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Model Homeby Eric Puchner
While Warren Ziller is watching his family's financial security bleed out, his wife, Camille, is making really bad public service movies, and their children are struggling to make a meaningful life of their own, something far, far worse is coming their way. A study in modernity, Model Home provides a template for a life gone impossibly wrong. As distressing as the subject matter is, Puchner's three-dimensional characters make this a great, interesting, worthwhile read.
Synopses & Reviews
Warren Ziller moved his family to Southern California in search of a charmed life, and to all appearances, he found it: a gated community not far from the beach, amid the affluent splendor of the 1980s. But the Zillers' American dream is about to be rudely interrupted.
Warren has squandered their savings on a bad real estate investment, which he conceals from his wife, Camille, who misreads his secrecy as a sign of an affair. Their children, Dustin, Lyle, and Jonas, have grown as distant as satellites, too busy with their own betrayals and rebellions to notice their parents' distress. When tragedy strikes, the Zillers are forced to move to Warren's abandoned housing development in the desert. In this comically bleak new home, each must reckon with what's led them there and who's to blame — and whether they can summon the forgiveness needed to hold the family together.
With penetrating insights into modern life and an uncanny eye for everyday absurdities, Eric Puchner delivers a wildly funny, heartbreaking, and thoroughly original portrait of an American family.
"Puchner's heartrending first novel (after the collection Music Through the Floor) traces the gradual ruin of a family in the 1980s. By the time Warren Ziller's car is repossessed — he tells the family it was stolen and tries to keep the family's money woes a secret — he realizes he made a mistake in hauling his family from the Midwest to Southern California to get rich quick on real estate. Warren's wife, Camille, suspects her husband's squirrelly behaviour indicates he's having an affair; 11-year-old son Jonas has developed strange obsessions; 16-year-old daughter Lyle is miserable and misanthropic; and college-bound son Dustin is a handsome surfer with punk rock dreams. The unhappy family's annual camping trip inspires Warren to confess their dire financial straits, earning a momentary reprieve cut short by a natural gas explosion at their house that horribly burns Dustin. The Zillers move to one of Warren's depressing model homes and nearly fall apart until a new crisis involving Jonas creates a tenuous unity. With careful attention to nuanced and fractured perspectives, Puchner teases a fragile beauty out of the loneliness that separates the members of this family." Publishers Weekly (Starred Review) (Copyright Reed Business Information, Inc.)
"Puchner's well-constructed tale of a house of pain built on a foundation of secrets echoes Updike and Easton Ellis." People magazine (4 stars)
"Puchner amplifies the elements that made his short-story collection...so arresting, especially his gift for fresh and startling language....Puchner choreographs scenes of blazing hilarity and infernal despair, creating an exceptionally well plotted, caustically funny, and bracingly compassionate novel of family lunacy and love." Booklist (starred review)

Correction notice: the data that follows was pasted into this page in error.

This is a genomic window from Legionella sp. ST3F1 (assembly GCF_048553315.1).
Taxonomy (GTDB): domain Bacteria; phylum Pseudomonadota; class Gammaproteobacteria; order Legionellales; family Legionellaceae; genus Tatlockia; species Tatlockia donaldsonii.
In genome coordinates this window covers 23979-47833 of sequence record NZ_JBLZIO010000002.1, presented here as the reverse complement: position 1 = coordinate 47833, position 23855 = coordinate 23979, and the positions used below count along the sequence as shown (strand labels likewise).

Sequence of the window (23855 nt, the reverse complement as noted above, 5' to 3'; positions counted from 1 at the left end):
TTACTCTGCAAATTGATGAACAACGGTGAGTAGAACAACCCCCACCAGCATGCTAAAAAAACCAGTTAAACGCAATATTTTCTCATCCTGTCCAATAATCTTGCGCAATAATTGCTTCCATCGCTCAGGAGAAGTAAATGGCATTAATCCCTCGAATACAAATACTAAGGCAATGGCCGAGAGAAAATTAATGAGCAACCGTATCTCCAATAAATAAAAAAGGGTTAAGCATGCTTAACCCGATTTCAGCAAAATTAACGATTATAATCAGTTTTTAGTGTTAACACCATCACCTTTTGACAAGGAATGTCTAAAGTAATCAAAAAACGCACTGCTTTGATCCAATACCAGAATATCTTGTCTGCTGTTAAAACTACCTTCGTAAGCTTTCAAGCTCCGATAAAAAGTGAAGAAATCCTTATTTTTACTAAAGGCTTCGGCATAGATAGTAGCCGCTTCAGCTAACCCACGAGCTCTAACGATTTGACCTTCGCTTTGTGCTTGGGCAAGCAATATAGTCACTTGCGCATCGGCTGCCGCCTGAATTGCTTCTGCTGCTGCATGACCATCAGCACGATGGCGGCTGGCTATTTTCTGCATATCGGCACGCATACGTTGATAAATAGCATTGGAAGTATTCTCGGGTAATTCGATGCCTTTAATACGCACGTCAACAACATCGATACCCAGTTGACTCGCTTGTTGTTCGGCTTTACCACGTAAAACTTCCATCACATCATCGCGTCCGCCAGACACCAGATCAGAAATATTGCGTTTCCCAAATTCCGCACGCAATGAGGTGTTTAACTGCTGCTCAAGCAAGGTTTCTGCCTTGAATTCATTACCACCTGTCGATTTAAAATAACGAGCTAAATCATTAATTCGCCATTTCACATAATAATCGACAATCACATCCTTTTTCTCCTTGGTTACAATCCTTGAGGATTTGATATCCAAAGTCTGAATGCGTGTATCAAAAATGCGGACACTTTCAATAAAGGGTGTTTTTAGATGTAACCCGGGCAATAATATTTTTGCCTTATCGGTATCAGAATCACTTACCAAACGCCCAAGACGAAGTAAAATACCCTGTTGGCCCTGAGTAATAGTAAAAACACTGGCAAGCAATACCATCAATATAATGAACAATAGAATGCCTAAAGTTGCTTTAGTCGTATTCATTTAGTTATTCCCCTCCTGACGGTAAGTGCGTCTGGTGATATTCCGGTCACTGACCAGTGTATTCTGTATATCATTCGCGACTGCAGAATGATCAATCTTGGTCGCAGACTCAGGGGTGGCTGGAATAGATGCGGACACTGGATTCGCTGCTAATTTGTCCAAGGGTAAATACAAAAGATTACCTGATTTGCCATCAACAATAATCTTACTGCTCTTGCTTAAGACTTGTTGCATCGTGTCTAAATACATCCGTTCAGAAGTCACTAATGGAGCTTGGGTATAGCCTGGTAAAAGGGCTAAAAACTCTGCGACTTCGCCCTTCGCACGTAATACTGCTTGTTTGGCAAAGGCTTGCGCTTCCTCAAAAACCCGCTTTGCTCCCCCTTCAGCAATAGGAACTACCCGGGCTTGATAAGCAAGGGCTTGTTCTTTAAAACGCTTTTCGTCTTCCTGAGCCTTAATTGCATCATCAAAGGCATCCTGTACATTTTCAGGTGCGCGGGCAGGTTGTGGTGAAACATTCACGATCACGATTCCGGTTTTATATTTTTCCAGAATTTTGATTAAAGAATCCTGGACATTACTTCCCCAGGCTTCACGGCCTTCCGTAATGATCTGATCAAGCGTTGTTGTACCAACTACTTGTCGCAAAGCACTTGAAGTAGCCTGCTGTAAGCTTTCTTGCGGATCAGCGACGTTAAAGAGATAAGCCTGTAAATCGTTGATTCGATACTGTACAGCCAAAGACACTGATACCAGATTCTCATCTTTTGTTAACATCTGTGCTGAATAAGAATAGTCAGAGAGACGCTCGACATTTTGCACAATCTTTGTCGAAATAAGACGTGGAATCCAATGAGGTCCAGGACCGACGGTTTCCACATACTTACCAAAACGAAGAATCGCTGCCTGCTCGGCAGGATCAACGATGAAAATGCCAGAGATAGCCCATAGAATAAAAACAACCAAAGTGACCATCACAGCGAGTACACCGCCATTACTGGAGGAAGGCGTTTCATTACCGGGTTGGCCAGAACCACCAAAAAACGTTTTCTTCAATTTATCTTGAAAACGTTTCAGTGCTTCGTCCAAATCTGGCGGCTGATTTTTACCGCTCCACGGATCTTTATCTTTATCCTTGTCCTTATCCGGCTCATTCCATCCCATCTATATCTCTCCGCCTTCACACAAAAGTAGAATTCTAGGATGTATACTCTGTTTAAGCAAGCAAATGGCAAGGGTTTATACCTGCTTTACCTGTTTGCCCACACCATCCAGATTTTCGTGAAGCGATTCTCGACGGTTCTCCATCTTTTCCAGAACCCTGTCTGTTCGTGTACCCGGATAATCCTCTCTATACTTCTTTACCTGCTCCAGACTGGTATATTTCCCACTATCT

"Family love flickers capriciously throughout this fine domestic drama, which runs the gamut from hilarious to harrowing....A wild first novel that amply confirms the promise of Puchner's story collection..." Kirkus Reviews (starred review)
"[O]ne of the funniest and truest books published in years....Puchner's tale points out the inherently transitory nature of the family. Children become adults, adults grow apart. But in spite of — or because of — its transitory nature, this love story is even more precious." The Oregonian
"[A]ll the Zillers come so alive that as a reader, I felt so deeply for them that the book became almost excruciating to read....I'm still trying to recover from reading about the pathos of the Zillers, which thanks to the fine talent of Erich Puchner I will remember for quite a long while." Alan Cheuse, The Chicago Tribune
"Puchner is an extraordinarily talented writer. He's a master of mood and tone, able to make moments of pure hilarity follow heartbreak with the seamlessness of real life. And every character is perfectly realized....This book deftly captures the '80s, a decade of illusory wealth, tawdry spectacle, and willful innocence — which also makes it the perfect novel for our time." The Boston Globe
The debut of an award-winning writer, Model Home is a bitterly funny, deeply moving novel about a family reckoning with failure, guilt, and love.
About the Author
Eric Puchner is an assistant professor of literature at Claremont McKenna College. He has received a Pushcart Prize and a National Endowment for the Arts grant. His short story collection Music Through the Floor was a finalist for the NY Public Library's Young Lions Award. He lives in Los Angeles with his wife, novelist Katharine Noel, and their children.
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